Tips for Promotional products – think ‘Personal’ when buying

I recently attended the Digital in Kent conference with about 80 or so other delegates. One of the trends identified in the conference is that the business world is now much more about smaller enterprises than large corporations. Thomas Power, CDO of Electric Dog commented, “You need to use your heart and your head in your communications. People don’t want corporate any more, they want personal. We must get small and community driven.”

This more personal and community driven approach to marketing should not be limited to the world of digital communications, it can apply to traditional channels too. Promotional products offer a high rate of return on an advertising investment and are fantastic for the drive towards ‘personal’ communication because they reach out to customers and clients directly, offering a tactile and lasting experience. However, simply giving someone a gift isn’t necessarily personal enough on it’s own, you need to think about the recipient on a deeper level and about the relationship or potential relationship between the recipient and your business to get the best out of your investment.

Here are 5 key factors you should consider to make sure your promotional product has a personal connection with the recipients and helps your business stand out from the crowd:

1. Really think about the end user – take more than a fleeting moment to consider what your customers might actually want and value. What are their ages, their jobs, their lifestyles or interests likely to be. Even if your audience is a mixed bag, there are often some commonalities that emerge if you take a while to analyse.

2. Keep longevity in mind – useful is the way to go. Research has shown that 89% of people will keep a promotional product if it is useful. Choose an item that will be used regularly by your audience so that your brand message remains at the forefront of the recipient’s mind. Of course this factor is inexorably linked to No 1 above, as what may be useful to some would be pointless to others. New mums may use a baby bib every day, but that’s probably not the product to go for if your audience is all 18-21 year olds!

3. Personalisation is important – a personal touch can often be the real difference that sets you apart from your competitors. These days personalisation can be done on small runs and need not cost the earth. A personal message on or with a product can turn an average gift into something cherished. One of our customers sent notebooks to business people as a thank you for their custom during the year and in each book the first page had a personal message to the named recipient from their regular contact at the company – many with a personal joke, reference to a social time they had shared or regards being passed on to the persons family. This was not costly or difficult and would have been hugely valuable in terms of relationship building.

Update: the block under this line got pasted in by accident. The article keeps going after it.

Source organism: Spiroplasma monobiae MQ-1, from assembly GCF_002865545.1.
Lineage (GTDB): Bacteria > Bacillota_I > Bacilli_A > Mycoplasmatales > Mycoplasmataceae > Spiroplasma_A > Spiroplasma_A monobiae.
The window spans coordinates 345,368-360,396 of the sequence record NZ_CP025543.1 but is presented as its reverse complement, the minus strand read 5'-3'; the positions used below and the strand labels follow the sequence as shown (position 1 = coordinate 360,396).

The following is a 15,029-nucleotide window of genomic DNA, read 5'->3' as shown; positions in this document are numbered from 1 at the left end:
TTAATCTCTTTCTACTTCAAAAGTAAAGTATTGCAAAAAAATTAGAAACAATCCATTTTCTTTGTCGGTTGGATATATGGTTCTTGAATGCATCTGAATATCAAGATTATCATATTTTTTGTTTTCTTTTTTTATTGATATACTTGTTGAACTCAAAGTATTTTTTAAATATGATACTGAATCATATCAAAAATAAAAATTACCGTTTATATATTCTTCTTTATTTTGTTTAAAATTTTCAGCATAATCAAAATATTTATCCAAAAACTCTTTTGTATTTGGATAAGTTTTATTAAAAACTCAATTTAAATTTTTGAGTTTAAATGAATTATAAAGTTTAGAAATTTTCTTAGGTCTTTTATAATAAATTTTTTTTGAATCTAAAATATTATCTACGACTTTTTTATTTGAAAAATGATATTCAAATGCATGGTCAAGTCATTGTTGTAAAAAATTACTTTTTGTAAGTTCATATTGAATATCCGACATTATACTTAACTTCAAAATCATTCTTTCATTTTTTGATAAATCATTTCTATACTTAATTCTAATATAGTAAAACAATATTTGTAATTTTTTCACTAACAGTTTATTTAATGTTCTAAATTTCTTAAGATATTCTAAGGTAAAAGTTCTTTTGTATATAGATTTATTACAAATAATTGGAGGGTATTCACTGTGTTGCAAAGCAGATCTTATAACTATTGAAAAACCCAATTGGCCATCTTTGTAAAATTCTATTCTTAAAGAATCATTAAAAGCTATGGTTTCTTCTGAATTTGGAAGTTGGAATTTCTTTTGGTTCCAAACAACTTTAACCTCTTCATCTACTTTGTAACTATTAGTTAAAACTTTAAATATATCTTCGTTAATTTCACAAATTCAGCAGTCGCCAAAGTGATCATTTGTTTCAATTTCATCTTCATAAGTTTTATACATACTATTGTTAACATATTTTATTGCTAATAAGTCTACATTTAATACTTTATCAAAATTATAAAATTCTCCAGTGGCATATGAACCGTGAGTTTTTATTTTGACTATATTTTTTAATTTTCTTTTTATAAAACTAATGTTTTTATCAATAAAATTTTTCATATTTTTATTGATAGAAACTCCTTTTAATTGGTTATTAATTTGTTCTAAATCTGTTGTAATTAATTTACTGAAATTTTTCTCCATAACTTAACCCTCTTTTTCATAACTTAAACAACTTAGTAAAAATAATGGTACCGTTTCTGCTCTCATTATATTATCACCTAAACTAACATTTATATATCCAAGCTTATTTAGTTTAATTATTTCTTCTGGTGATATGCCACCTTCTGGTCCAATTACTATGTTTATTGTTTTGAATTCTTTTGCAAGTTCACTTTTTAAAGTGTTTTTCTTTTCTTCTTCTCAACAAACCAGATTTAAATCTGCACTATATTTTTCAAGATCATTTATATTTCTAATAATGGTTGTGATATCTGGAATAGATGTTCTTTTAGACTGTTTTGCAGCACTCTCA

4. Stand out from the crowd – try not to be a sheep! Aim for something a bit different that will set you apart. Just because all your competitors or others in your industry opt for a particular type of product, that doesn’t mean you have to or should. Even if you do go for a tried and tested item, you can make it stand out by opting for a unique design and creative branding options so that the recipient see’s the item as being a bit more interesting or special than usual. Just a warning here –  don’t go too crazy with the idea of being ‘different’ so you end up in the realm of “fad” items – it needs to be something that won’t go out of date too quickly otherwise you’ve counteracted No 2!

Promotional Products - Hello campaign box

5. Match the gift to your brand – whilst focus on the recipient is essential, considering your brand identity is as important, but often overlooked. You MUST choose a product that reflects the ethos of your brand. A product that is inconsistent with your identity and values may do more harm than good. A green/ecological focused company should ensure it opts for a re-usable or recycled product with longevity rather than a disposable product for example. A British tailor that trades on it’s heritage shouldn’t select a product with Made in China stamped on it. No matter how nice or expensive the items given away are, such errors can destroy your efforts. And remember, a cheap/poor quality product says that your company does not have quality at the top of its agenda.

So there you have it. Keep these 5 key points in mind you’ll keep the gift personal and should ensure that you get maximum return on your investment. You’ll also ensure that your customers don’t have to use their ‘gift face’ too!

Gift Face

Of course, if you find yourself a good supplier (;-) they should automatically address the above points and help you to select the right promotional product and customise it to reflect your brand in ways that you might not even have thought about.

By Ellie – #GiftFace by Ben